Launch timing - Get in the air early, or strategically place yourself in the middle without getting caught in the back of the line. Stage your setup area based on where the line will form, making jumping in quite a bit easier.

Flying in crowded gaggles - Look for opportunities to out climb pilots around you without being the asshole who is cutting people off. No need to spin your glider in the gaggle to stay in the core, you just look like an idiot. Look for pilots who you fly well with, mark them by their colors and/or number on the bottom of the wing. If you find a consistent place that is working, stay there and don’t try to follow around, especially if the gaggle is just going back and forth in front of launch. Try to find your own piece if you can. Remember that you’re not the only one stressed out right now.

Thermaling - The good pilots do not stop for shit climbs. It’s a race going up. Meaning that the faster your climb, the easier it will be for you to catch pilots or stay with them. If someone lower than you gets it, you need to pounce, if you are the lower pilot then you need to climb as fast as you can so you are in a better controlling position to allow others to do the work for you. Changing your loading based on the day and the quality of air/thermals you will be flying it. It can be hard to predict this, yet with trial and error and a good understanding of the forecast and where you are flying it can really help.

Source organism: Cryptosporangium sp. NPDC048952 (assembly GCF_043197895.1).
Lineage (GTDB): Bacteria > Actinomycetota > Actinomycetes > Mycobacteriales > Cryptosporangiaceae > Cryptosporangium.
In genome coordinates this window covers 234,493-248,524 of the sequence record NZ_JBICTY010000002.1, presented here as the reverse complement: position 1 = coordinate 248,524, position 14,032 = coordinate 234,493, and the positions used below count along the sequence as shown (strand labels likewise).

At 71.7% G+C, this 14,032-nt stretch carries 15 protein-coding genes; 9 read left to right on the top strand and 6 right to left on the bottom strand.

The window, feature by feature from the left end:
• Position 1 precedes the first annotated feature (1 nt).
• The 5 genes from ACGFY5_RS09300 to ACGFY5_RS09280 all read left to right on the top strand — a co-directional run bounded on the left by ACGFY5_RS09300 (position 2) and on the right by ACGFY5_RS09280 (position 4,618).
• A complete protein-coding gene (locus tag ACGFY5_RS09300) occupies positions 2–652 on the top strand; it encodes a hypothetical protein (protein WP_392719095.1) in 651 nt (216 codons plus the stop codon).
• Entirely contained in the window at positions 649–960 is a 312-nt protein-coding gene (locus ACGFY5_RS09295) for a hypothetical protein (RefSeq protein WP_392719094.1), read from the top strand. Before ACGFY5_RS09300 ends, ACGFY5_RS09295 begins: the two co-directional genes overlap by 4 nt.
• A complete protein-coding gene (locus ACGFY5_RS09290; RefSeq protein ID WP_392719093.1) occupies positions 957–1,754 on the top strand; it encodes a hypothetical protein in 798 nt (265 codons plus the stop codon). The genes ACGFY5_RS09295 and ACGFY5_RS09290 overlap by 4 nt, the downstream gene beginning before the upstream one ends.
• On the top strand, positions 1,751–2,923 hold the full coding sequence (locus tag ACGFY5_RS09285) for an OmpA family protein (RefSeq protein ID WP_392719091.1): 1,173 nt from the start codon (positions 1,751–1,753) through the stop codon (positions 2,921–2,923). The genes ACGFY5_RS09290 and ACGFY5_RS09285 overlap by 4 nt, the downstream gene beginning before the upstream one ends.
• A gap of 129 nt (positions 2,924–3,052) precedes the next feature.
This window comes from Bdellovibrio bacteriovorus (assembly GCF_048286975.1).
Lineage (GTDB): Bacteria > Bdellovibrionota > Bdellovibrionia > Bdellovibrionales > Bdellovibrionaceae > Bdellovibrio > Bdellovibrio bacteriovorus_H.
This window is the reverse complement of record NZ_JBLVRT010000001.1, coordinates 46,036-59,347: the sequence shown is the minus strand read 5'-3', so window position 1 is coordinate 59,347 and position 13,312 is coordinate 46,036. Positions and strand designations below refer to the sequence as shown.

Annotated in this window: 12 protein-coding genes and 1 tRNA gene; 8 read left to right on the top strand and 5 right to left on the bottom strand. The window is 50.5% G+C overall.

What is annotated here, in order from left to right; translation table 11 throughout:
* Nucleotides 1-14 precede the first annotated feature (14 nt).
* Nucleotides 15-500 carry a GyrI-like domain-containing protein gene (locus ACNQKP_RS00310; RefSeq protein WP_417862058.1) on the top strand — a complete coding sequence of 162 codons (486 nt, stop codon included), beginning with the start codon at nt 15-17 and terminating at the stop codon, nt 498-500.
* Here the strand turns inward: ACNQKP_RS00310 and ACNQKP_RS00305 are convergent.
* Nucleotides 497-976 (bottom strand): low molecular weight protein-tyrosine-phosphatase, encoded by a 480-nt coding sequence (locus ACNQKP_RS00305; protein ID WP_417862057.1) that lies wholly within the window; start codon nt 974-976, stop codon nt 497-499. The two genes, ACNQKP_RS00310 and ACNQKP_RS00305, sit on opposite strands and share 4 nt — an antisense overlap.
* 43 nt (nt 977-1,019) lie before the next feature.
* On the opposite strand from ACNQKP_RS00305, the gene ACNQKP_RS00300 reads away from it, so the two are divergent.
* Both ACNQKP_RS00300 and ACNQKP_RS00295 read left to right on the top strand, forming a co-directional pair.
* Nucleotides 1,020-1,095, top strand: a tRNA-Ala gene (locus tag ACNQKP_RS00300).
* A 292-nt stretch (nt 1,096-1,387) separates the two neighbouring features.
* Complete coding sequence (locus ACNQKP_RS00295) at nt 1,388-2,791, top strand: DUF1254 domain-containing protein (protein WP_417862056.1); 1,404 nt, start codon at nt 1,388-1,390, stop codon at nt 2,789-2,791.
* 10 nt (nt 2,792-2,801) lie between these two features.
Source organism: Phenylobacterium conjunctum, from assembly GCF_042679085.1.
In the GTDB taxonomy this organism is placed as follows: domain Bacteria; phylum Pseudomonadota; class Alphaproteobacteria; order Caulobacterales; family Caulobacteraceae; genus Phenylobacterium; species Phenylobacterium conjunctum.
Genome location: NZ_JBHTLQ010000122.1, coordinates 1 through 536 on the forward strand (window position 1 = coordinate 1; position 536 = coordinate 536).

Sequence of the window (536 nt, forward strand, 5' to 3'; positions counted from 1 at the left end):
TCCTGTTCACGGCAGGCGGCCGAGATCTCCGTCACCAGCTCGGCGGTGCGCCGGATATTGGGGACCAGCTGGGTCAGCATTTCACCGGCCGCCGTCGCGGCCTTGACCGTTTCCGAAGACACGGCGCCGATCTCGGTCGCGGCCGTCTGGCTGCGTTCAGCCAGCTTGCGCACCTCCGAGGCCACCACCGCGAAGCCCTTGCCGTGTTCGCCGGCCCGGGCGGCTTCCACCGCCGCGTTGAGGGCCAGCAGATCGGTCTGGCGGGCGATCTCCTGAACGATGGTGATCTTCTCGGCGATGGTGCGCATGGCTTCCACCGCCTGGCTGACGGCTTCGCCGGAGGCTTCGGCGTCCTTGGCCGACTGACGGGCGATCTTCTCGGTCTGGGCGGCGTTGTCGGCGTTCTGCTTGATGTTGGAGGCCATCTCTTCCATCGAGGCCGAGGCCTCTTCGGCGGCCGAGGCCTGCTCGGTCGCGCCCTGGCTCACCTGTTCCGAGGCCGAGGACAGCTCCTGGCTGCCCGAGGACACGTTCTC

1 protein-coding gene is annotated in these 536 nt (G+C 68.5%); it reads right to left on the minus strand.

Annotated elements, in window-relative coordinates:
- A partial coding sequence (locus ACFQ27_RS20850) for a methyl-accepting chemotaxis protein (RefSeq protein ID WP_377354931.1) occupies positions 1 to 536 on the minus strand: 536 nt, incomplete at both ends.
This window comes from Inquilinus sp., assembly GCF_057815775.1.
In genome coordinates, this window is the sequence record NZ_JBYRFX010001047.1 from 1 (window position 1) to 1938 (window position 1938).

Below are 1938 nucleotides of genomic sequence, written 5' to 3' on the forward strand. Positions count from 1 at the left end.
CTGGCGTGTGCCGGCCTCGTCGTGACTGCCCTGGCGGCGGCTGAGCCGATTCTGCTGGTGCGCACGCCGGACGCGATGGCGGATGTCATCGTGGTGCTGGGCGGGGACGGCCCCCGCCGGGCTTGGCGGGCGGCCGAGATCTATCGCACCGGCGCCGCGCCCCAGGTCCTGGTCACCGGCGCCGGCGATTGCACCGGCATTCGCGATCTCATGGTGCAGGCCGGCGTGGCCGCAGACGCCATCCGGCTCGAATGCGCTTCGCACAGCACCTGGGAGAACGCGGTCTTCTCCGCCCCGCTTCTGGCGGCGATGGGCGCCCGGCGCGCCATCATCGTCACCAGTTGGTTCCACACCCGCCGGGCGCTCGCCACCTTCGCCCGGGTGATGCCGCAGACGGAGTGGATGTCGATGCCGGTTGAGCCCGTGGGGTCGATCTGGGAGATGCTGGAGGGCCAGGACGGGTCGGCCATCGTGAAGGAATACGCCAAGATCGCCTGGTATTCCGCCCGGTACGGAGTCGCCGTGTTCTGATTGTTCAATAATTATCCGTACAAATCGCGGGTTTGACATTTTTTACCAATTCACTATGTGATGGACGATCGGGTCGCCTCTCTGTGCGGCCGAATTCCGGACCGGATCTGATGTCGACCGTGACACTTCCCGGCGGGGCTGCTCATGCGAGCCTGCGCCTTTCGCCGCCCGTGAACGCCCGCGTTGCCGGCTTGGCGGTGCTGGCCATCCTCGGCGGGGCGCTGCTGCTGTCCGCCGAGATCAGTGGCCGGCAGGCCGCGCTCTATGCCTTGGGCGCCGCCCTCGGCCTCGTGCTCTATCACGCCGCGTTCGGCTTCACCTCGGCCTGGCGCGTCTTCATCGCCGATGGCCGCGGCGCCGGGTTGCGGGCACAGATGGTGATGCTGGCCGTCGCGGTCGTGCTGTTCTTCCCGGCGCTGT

Speed to fly -The speed to fly at is whatever the speed of the leaders/the gaggle you are in are flying at. Sometimes this isn't always full bar. Just because it is a race it does not always warrant full speed.

Have Fun - Yes even at a high level race like this, having fun is still a key component. Keeping a good attitude as well

Consistency - The all important thing in racing over 7 days. Links to the results: